What’s Next For Bushwick Inlet Park As $100 Mill Offer Expires
“The city can’t just rest on its laurels and say it made an offer,” said State Assemblyman Joe Lentol on the steps of City Hall, where the North Brooklyn community alongside elected officials turned up the heat on an already sweltering summer day for Bushwick Inlet Park. It’s because the $100 million offer that the city made to acquire the last remaining parcel of prospective park land expired yesterday, Monday, August 8.
This puts the future of all 28 acres of open space in a precarious position and Friends of Bushwick Inlet Park is not taking it lying down. With impassioned chants of “Where’s our park?” and a series of speeches by community leaders and elected officials, they demanded that Mayor de Blasio does what it takes to deliver the waterfront park that was promised 11 years ago.
We’ve come a long way since this time last year, when we reported that Parks Commissioner Silver said that there were no acquisition dollars to purchase the CitiStorage site. There was also the possibility of residential zoning, which could’ve meant a very lucrative deal to build more condos, but that was nixed a few months later by Mayor de Blasio.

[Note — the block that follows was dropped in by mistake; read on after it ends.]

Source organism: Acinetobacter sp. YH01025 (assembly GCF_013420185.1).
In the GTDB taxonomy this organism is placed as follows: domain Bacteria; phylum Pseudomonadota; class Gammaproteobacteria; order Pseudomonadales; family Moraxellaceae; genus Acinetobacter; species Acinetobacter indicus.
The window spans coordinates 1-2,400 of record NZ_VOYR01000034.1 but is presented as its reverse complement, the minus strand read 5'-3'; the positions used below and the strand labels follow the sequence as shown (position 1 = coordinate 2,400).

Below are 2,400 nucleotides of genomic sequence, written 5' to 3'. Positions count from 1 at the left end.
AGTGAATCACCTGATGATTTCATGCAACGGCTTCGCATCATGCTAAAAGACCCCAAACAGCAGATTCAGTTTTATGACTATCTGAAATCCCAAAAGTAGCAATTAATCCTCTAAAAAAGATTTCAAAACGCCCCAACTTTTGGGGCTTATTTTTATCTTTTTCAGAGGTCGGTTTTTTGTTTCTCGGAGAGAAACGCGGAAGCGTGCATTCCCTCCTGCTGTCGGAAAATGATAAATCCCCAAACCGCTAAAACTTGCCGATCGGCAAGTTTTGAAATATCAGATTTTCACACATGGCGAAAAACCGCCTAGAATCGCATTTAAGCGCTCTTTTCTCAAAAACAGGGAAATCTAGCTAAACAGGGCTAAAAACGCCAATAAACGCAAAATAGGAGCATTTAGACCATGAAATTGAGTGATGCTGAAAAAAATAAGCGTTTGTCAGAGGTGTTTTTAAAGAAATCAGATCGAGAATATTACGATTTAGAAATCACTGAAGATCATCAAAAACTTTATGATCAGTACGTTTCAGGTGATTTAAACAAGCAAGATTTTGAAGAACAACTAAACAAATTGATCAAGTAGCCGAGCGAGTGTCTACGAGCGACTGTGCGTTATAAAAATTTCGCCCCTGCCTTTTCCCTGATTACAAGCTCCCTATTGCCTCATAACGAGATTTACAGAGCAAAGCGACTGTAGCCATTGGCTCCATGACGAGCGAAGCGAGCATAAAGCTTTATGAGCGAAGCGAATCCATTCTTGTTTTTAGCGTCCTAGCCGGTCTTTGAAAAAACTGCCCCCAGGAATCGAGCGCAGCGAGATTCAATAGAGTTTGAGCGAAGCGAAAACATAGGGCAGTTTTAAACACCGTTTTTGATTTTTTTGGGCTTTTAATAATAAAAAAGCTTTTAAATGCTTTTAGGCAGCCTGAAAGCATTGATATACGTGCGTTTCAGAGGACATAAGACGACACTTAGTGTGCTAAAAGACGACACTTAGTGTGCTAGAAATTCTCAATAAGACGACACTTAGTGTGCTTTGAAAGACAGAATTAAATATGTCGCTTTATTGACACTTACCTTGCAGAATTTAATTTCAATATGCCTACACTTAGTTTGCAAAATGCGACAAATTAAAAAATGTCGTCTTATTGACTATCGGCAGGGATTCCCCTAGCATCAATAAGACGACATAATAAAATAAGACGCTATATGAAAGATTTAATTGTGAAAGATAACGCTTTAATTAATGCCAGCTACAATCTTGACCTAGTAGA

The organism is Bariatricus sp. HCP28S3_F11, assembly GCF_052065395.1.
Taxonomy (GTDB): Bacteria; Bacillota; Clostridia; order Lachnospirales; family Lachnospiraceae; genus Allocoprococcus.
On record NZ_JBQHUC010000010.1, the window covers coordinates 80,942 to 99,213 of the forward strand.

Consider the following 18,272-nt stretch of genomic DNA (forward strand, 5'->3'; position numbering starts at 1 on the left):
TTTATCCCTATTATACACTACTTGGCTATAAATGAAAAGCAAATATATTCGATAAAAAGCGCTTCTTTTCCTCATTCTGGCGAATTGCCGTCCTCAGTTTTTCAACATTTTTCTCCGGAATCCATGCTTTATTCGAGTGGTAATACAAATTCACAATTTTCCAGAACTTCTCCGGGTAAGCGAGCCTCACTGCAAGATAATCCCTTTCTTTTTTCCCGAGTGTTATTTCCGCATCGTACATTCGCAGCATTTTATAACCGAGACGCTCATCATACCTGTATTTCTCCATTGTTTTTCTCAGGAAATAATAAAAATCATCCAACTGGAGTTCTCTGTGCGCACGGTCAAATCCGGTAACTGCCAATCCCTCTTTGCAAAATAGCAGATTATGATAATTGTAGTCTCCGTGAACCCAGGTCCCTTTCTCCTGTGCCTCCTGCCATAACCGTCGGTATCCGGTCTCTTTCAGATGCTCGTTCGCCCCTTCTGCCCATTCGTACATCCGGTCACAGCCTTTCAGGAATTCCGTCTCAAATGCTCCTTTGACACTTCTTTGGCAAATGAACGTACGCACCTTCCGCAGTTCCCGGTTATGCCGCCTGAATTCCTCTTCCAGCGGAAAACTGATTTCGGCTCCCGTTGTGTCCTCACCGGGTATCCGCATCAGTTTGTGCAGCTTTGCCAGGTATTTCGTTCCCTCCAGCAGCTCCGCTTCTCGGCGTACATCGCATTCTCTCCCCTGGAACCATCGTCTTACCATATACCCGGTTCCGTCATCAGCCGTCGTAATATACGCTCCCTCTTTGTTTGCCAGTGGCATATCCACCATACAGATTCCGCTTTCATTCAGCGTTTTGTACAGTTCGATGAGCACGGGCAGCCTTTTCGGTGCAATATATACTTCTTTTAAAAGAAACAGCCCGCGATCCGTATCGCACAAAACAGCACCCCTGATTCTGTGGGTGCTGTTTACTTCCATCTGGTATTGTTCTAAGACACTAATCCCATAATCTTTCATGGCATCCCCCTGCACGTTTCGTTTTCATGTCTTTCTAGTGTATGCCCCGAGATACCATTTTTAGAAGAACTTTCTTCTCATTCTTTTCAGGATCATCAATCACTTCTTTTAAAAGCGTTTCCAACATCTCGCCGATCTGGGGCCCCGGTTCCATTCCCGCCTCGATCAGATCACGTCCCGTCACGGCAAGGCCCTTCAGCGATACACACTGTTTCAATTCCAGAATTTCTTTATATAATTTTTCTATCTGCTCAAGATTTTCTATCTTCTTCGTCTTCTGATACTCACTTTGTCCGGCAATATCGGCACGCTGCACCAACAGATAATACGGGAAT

Here is where the fate of Bushwick Inlet Park stands now—as Joe Lentol put it—”We need to demand, and I already have… so that there could be negotiation, or the process of eminent domain must be begun by the City of New York.”
He added that if the Mayor refuses on both counts, he along with State Senator Daniel Squadron and Senator Martin Malave Dilan, is prepared to go to the Governor. Together they introduced a bill to allow the state to use eminent domain and force the city to pay for it.
Though the offer expired yesterday, Public Advocate Letitia James pointed out that the deadline was an arbitrary date and that the $100 mill is still in the budget. “I don’t care about any countdown. I’m gonna quote to you a great philosopher. His name was Yogi Berra. It’s never over until it’s over!” said Joe Lentol. So the pressure is on from the forces of local government for Mayor de Blasio to step up to the plate.